Carving up Capex

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The capex report is one of the more complex reports that the ABS releases – and also one of the more important for monetary policy.

It is complex, because it contains three separate (but related) bits of information; it is important, as it is one of the few reports that tells us much about the demand outlook over a policy-relevant period of time (the RBA cannot do much about current demand, but they can move demand in 1yr to 2yrs hence). Getting it right, quickly, is hard — as you need to thread the three bits together and then cross reference with your best guess about RBA expectations.


You can get an impression of how challenging this from the way the AUDUSD traded around the release of the data — down about 25pips to ~1.02 as the FX market reacted to the headline disappointment of weaker than expected investment in Q4’12, and then up to 1.027 as folks realised that the 2013-14 intentions were more than sufficient to compensate.


So how should we look at this survey? As usual, the RBA has told us what they think works best. In this Bulletin article, they find that a regression approach is superior to the 5yr average that many use to adjust the data.


Using 5yr average realisation ratios, you would conclude that nominal mining investment was going to grow by ~13%yoy in both 2012-13 (down from +17% in the prior estimate) and 2013-14; that manufacturing investment was going to collapse ~30%yoy in 2012-13 (down from -17% in the prior estimate), and then slump a further 2%yoy in 2013-14; and that ‘other’ would droop ~5%yoy in 2012-13 (unchanged from -5% in the prior estimate) but then grow by ~12%yoy in 2013-14. Summing across sectors, this suggests total nominal capex growth of ~6%yoy in 2012-13 (down from ~11%) and ~14%yoy in 2013-14.

I think that these conclusions are likely to prove too optimistic. A rough approximation of the RBA’s method suggests that investment is likely to be flat overall in 2013-14. The downward revision to 2012-13 plans has lowered the base by a small amount, and investment is normally a bit higher than the first estimate, so a regression adjusted capex number for 2013-14 will be around like flat in yoy growth terms. This would be equivalent to ~8% of GDP, which is a small improvement relative to my best guess of what Gov Kent’s chart implied.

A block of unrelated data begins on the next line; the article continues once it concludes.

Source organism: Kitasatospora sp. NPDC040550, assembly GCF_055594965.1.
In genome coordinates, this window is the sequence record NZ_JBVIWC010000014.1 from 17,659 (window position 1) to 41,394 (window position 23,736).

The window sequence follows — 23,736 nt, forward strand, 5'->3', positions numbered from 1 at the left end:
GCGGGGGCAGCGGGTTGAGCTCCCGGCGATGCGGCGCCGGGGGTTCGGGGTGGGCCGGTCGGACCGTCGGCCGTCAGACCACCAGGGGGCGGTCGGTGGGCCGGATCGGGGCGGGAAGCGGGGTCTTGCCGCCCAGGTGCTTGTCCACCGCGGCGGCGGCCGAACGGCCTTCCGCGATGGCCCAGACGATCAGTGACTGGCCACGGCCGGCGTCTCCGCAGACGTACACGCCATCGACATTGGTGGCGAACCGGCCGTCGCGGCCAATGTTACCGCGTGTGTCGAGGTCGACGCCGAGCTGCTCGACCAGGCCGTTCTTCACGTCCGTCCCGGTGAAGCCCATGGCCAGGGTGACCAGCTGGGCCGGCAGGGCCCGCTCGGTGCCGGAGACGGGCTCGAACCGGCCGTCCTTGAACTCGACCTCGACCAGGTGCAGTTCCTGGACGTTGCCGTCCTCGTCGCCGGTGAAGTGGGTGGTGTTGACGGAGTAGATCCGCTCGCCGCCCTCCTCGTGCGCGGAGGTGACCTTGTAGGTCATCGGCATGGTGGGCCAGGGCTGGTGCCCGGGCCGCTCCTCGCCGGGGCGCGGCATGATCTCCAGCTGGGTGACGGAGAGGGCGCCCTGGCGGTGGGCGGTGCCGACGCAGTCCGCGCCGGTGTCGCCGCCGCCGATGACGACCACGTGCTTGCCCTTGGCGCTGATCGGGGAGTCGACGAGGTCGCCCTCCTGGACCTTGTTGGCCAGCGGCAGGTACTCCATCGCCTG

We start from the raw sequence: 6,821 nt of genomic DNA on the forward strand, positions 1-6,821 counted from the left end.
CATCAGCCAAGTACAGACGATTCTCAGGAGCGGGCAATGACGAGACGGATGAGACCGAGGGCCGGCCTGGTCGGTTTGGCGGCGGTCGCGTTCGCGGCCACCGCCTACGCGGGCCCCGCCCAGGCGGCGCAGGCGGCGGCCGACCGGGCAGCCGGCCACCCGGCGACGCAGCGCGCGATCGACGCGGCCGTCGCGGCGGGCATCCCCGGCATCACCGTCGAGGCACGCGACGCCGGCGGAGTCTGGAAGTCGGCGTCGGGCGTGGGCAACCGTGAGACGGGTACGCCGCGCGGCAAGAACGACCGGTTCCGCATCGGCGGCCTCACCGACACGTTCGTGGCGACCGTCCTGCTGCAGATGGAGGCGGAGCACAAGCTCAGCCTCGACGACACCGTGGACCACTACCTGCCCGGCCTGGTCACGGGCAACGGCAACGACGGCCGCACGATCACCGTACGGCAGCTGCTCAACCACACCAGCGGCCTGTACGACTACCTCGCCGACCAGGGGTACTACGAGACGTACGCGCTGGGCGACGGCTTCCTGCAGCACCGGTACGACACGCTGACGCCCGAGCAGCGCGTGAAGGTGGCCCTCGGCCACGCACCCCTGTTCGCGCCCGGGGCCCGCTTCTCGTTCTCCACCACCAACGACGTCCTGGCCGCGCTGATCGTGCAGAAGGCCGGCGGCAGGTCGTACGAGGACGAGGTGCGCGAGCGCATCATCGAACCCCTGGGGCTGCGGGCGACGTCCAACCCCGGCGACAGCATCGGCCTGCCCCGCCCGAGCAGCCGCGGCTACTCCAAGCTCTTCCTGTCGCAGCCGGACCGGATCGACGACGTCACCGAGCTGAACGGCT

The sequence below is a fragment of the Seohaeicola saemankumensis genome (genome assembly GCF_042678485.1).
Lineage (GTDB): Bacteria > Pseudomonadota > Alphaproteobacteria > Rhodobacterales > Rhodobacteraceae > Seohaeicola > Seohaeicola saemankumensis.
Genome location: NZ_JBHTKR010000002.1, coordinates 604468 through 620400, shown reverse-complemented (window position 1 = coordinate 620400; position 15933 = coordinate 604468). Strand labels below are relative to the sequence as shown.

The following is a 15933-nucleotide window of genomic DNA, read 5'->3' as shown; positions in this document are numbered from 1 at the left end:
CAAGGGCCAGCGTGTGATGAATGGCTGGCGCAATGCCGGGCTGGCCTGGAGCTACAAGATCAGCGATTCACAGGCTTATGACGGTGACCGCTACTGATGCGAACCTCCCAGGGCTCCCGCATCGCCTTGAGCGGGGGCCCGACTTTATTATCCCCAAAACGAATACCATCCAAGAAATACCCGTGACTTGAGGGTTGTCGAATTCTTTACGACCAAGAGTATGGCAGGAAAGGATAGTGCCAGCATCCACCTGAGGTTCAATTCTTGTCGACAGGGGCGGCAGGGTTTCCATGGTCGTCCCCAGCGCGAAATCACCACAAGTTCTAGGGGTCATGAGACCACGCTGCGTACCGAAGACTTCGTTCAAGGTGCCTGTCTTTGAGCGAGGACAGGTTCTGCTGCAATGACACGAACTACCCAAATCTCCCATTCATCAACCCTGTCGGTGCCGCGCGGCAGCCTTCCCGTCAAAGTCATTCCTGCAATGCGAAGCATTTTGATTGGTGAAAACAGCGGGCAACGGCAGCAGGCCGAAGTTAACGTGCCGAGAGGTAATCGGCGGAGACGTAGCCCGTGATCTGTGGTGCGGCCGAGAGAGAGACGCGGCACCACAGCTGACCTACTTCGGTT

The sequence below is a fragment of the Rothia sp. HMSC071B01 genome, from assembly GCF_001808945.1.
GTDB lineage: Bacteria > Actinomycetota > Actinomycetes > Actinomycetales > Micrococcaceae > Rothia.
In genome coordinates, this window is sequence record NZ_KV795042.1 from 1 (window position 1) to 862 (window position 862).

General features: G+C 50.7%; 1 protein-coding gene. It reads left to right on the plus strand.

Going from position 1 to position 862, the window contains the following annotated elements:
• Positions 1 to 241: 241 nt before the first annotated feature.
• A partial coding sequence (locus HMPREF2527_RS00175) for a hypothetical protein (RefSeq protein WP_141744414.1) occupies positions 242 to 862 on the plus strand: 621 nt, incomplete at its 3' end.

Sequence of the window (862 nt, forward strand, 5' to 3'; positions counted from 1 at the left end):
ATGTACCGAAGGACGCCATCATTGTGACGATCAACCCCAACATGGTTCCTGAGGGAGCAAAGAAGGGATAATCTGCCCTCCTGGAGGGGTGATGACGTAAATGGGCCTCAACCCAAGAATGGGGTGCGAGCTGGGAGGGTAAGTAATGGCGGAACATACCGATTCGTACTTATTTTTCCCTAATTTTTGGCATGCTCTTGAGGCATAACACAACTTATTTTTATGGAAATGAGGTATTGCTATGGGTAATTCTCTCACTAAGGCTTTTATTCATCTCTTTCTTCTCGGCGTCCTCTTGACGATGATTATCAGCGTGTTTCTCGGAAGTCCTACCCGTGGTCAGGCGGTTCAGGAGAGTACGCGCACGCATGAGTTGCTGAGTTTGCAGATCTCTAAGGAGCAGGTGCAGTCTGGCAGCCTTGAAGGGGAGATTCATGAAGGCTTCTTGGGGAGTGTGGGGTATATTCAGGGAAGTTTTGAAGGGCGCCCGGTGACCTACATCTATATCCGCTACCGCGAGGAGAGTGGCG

There are probably downside risks around this estimate. One ought to put some weight on the business surveys, and anecdotes about layoffs in the engineering sector. Also, while ‘other’ is expected to pick up next year (suggesting that rate cuts are working), manufacturing is in a terrible slump (suggesting that the level of the currency continues to hurt). Finally, mining investment apparently remaining (basically) aloft means that we still have the end of the boom to get through.

Who knows, maybe we have mining boom three on the way? I doubt it, but it is possible…

Absent that (or a big drop in the AUD) I remain convinced that the next move in rates is down — but with the investment plunge now looking more like a plateau, those cuts are going back over the horizon, along with the plunge at the end of the mining boom.

The surest call just now is for a long period of stable rates. I think that ends with rate cuts as the investment plateau turns to plunge — but no one’s long dated forecasts are worth much, and it is hard to get clarity of the timing of this given the recent investment intentions survey (not to mention the bullish price action in spot iron ore markets which are up~70% from the Sep’12 low).



  1. The three articles on capex are fantastic for those people who wish to know about ‘how the economy’ works (and for people who know it!)
    To my mind this is why this blog is a goldmine

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